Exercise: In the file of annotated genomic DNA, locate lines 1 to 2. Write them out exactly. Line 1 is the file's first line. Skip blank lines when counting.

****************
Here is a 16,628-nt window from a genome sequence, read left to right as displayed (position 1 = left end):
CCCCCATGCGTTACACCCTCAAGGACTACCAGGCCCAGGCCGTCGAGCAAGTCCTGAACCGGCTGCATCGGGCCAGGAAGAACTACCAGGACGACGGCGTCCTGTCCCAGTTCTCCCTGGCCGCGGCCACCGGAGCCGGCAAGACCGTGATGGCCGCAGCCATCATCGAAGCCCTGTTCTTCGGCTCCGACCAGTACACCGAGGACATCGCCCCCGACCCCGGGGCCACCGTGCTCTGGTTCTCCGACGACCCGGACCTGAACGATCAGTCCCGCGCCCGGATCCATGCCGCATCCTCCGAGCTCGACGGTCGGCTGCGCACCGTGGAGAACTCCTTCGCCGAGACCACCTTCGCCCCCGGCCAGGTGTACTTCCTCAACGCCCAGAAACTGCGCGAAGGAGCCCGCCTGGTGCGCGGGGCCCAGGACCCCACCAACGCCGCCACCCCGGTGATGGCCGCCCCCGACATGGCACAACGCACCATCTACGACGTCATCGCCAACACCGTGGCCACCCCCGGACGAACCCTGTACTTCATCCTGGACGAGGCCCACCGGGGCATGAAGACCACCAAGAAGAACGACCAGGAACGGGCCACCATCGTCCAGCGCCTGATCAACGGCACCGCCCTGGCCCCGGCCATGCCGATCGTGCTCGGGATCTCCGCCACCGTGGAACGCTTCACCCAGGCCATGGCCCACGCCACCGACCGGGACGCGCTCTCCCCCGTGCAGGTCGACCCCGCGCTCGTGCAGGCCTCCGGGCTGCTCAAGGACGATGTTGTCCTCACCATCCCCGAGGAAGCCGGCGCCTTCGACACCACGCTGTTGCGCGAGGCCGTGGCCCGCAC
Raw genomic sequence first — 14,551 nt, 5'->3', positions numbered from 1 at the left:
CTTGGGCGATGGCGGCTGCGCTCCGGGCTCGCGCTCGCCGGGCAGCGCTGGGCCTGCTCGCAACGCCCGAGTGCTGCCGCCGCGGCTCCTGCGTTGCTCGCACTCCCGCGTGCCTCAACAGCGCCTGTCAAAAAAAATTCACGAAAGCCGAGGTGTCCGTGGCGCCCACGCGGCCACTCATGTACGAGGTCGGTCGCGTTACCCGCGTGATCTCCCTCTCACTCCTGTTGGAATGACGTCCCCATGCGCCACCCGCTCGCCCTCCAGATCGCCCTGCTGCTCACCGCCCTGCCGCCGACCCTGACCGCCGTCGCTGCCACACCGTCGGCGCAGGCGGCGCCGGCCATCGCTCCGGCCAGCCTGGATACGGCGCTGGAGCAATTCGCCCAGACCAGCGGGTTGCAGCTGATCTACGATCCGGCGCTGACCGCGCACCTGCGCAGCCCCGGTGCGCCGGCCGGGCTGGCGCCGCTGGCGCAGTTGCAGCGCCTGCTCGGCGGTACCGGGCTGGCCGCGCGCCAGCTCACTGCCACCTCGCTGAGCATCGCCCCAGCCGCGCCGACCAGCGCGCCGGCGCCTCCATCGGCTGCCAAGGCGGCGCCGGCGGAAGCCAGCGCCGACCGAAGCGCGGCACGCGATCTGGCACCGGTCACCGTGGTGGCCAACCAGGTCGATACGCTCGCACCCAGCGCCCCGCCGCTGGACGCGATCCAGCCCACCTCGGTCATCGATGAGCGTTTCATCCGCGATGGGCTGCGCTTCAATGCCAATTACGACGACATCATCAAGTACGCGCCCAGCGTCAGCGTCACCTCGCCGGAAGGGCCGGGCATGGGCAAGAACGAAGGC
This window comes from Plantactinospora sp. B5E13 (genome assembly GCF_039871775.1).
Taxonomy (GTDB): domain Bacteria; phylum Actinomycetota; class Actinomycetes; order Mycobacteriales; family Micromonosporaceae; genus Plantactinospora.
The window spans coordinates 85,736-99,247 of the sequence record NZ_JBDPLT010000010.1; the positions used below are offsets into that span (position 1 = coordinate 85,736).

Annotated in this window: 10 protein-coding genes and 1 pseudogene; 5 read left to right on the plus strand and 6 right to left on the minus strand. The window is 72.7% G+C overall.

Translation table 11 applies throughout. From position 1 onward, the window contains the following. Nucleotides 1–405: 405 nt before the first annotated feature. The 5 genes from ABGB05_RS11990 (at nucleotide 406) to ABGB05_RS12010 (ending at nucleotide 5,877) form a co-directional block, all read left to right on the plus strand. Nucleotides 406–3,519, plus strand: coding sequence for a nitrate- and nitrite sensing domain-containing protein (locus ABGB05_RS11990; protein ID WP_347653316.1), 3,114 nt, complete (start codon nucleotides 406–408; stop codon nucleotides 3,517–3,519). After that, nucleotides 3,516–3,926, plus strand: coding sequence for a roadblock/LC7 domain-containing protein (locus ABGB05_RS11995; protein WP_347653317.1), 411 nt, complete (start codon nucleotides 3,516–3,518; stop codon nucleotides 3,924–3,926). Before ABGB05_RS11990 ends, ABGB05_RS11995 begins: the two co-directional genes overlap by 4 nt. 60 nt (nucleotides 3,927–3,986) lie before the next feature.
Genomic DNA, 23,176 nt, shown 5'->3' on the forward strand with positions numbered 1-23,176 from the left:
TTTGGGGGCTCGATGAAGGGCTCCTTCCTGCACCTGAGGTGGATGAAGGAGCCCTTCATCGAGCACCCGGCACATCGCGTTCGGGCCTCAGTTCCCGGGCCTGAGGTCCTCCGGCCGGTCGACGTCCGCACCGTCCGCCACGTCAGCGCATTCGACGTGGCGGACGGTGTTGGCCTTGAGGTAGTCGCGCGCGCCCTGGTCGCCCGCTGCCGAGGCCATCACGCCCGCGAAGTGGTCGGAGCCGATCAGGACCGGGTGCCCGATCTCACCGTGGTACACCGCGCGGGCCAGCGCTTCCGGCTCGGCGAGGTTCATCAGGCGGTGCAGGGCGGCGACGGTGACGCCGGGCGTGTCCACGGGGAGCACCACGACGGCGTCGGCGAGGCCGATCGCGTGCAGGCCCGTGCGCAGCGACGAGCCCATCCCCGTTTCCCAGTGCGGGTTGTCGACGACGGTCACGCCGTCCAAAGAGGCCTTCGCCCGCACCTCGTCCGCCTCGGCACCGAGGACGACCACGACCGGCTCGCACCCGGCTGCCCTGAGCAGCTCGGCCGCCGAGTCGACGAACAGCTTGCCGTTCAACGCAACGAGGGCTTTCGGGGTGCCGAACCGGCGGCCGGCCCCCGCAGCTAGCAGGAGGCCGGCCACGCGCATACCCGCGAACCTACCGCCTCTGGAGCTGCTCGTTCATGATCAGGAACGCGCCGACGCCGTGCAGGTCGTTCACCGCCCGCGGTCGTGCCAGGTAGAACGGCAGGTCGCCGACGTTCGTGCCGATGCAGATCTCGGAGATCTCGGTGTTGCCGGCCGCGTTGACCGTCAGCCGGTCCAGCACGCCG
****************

Here is a 16,628-nt window from a genome sequence, read left to right as displayed (position 1 = left end):
CCCCCATGCGTTACACCCTCAAGGACTACCAGGCCCAGGCCGTCGAGCAAGTCCTGAACCGGCTGCATCGGGCCAGGAAGAACTACCAGGACGACGGCGTCCTGTCCCAGTTCTCCCTGGCCGCGGCCACCGGAGCCGGCAAGACCGTGATGGCCGCAGCCATCATCGAAGCCCTGTTCTTCGGCTCCGACCAGTACACCGAGGACATCGCCCCCGACCCCGGGGCCACCGTGCTCTGGTTCTCCGACGACCCGGACCTGAACGATCAGTCCCGCGCCCGGATCCATGCCGCATCCTCCGAGCTCGACGGTCGGCTGCGCACCGTGGAGAACTCCTTCGCCGAGACCACCTTCGCCCCCGGCCAGGTGTACTTCCTCAACGCCCAGAAACTGCGCGAAGGAGCCCGCCTGGTGCGCGGGGCCCAGGACCCCACCAACGCCGCCACCCCGGTGATGGCCGCCCCCGACATGGCACAACGCACCATCTACGACGTCATCGCCAACACCGTGGCCACCCCCGGACGAACCCTGTACTTCATCCTGGACGAGGCCCACCGGGGCATGAAGACCACCAAGAAGAACGACCAGGAACGGGCCACCATCGTCCAGCGCCTGATCAACGGCACCGCCCTGGCCCCGGCCATGCCGATCGTGCTCGGGATCTCCGCCACCGTGGAACGCTTCACCCAGGCCATGGCCCACGCCACCGACCGGGACGCGCTCTCCCCCGTGCAGGTCGACCCCGCGCTCGTGCAGGCCTCCGGGCTGCTCAAGGACGATGTTGTCCTCACCATCCCCGAGGAAGCCGGCGCCTTCGACACCACGCTGTTGCGCGAGGCCGTGGCCCGCAC